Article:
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Food Friendly May: Play With Your Food | Manolo for the Big Girl

Food Friendly May: Play With Your Food

In reply to my entry yesterday, reader and all-around awesome person Txbunny wrote:

Ms Twistie, please post your momma’s Mac & Cheese recipe. I could really use it.

 

Txbunny, I honestly wish I could. Alas! I don’t have it. In fact, I’m not certain there ever was a written recipe for it.

On the other hand, you can create your own version with a little experimentation.

See, when you come right down to it, cooking is chemistry. If you’ve got a decent rough estimate of proportions and a general idea of time and temperature, you can create your own recipes, or just adapt ones you already have available.

For mac and cheese, you need pasta (most often some variant on elbow macaroni, but you can use any bite-sized kind that appeals and holds plenty of cheese), a bechamel sauce, and cheese. Your parboil your pasta, pour on the bechamel, sprinkle liberally with cheese that melts well and any other additions you please (bacon, broccoli, roasted garlic, cayenne pepper, shrimp… it’s amazing what’s good in mac and cheese), and bake until the cheese melts and bubbles. Call it roughly twenty minutes at 400F, give or take.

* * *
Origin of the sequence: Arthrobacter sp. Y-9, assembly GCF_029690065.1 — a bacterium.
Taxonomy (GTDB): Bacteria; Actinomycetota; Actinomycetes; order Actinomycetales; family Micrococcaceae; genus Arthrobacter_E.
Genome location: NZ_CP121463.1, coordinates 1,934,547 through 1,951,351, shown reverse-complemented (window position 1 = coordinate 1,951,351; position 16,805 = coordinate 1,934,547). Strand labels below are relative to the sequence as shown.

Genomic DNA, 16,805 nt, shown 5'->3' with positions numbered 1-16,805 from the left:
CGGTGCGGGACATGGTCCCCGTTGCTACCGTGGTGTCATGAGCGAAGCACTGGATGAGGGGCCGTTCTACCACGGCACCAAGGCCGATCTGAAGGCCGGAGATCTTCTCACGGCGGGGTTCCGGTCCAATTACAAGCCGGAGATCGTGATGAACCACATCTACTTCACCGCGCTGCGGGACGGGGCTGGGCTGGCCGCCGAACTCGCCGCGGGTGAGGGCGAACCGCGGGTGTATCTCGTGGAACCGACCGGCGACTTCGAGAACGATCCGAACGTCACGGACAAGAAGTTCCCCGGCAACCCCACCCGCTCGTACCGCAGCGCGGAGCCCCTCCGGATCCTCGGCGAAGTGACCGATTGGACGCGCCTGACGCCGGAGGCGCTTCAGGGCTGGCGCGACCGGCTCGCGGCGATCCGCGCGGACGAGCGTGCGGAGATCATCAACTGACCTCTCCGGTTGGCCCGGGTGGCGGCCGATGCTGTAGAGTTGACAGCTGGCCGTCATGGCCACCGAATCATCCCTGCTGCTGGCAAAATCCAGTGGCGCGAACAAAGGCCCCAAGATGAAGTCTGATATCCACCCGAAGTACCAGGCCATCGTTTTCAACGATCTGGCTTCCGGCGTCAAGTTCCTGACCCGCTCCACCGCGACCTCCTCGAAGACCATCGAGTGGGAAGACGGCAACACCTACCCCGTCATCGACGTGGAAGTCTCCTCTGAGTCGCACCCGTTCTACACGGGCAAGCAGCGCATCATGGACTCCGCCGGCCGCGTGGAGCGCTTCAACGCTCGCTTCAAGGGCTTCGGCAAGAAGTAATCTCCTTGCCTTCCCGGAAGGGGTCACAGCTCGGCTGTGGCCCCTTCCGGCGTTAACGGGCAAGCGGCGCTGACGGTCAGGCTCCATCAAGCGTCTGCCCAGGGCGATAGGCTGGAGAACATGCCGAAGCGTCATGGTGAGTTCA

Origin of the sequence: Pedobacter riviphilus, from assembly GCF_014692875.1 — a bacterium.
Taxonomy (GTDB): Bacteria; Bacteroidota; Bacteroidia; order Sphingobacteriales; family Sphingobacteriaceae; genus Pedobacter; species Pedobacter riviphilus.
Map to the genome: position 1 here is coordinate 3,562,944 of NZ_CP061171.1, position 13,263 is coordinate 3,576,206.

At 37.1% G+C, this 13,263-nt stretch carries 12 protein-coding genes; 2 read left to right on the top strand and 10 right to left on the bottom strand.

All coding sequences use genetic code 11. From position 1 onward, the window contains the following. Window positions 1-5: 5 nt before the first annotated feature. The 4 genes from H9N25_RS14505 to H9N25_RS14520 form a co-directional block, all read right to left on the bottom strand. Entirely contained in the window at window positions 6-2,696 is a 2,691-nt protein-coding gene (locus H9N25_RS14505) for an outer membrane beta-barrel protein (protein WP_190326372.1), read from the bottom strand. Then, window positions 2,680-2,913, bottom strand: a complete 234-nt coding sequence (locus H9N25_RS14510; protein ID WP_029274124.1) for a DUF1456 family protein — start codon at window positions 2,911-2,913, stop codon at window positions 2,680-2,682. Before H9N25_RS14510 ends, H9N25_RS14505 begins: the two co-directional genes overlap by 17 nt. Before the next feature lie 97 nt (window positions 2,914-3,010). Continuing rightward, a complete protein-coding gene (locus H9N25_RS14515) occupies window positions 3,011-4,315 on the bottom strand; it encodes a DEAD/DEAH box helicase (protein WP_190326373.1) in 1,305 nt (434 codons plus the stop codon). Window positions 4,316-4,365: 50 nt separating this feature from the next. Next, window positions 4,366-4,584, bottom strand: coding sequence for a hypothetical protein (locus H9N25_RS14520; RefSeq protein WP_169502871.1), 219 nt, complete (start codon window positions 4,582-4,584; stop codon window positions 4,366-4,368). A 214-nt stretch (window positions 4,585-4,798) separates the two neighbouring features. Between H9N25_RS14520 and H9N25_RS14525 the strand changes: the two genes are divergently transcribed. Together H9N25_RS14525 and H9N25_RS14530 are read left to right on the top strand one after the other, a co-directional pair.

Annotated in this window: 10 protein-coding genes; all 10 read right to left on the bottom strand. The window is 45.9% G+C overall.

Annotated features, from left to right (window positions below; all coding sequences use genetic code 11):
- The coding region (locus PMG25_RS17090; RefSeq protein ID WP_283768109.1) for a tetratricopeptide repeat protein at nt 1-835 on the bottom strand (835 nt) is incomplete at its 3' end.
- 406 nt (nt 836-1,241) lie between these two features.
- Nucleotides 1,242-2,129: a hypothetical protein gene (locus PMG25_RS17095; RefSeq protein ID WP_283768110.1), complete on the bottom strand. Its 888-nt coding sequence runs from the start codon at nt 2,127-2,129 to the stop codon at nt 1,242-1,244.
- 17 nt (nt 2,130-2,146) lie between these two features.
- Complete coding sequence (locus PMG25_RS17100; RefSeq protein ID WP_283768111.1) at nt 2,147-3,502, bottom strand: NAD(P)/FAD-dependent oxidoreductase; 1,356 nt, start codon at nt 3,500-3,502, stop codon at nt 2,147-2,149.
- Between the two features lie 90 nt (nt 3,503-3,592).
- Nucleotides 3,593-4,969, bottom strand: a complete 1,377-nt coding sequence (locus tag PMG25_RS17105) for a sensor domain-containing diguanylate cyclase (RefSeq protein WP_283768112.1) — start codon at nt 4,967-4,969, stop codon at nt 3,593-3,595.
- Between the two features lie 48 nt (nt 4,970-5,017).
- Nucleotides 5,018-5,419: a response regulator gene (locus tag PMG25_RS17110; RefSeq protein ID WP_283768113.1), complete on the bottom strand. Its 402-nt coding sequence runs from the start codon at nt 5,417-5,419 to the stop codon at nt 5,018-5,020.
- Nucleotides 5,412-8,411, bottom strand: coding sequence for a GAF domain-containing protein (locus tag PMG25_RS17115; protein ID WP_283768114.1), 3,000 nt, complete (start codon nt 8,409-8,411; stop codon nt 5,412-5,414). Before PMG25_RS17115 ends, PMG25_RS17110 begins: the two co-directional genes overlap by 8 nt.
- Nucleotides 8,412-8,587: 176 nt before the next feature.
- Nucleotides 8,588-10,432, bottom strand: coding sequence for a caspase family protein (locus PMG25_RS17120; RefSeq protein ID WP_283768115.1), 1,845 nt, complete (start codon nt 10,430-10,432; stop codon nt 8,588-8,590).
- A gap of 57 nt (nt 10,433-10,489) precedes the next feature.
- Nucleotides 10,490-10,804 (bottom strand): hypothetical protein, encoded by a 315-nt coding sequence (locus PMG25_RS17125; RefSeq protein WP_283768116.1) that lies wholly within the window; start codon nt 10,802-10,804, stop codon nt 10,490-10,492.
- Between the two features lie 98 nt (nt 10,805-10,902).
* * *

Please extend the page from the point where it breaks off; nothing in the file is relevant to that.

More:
There are even versions that don’t require an oven, though I tend to prefer the baked ones, myself.

And it doesn’t have to stop at mac and cheese by any means!

The other night I was faced with half a loaf of really good rye bread I needed to use up in a hurry. I could have made a metric derriere load of croutons, but I never think to use croutons, somehow. I decided instead to make a savory bread pudding. The only hitch? I’d never actually made one before.

Still I’d made plenty of sweet ones in my time, and I figured the biggest difference involved would be to leave out the sugar. I cut my bread into cubes, eyeballed a mixture of milk and eggs until it seemed about the right amount, soaked my bread, cut up and lightly sauteed some carrots, broccoli, and onions, mixed them in along with a few diced cloves of roasted garlic, and plonked the whole thing in the oven. Half an hour and an additional green salad later, we had a lovely dinner.

I love my cookbooks. I use them often. I read them like erotic literature even more often. Having lots of recipes at my fingertips makes me happy. You can have my cookbook collection (and it’s growing every month!) along with my KitchenAid stand mixer when you pry them from my cold, dead hands.

But I would hate to be chained to my cookbooks. I treat them less as holy scripture than as a jumping off point. Once you’ve read through a few recipes for mac and cheese, or bread pudding, or stew, or biscuits you have the knowledge you need to start playing.

Start small. Substitute one flavoring agent for another, or one root vegetable for a different one. Add or delete a spice. Decide if you’d like a different cheese from the one in the recipe.

Then you can get bolder.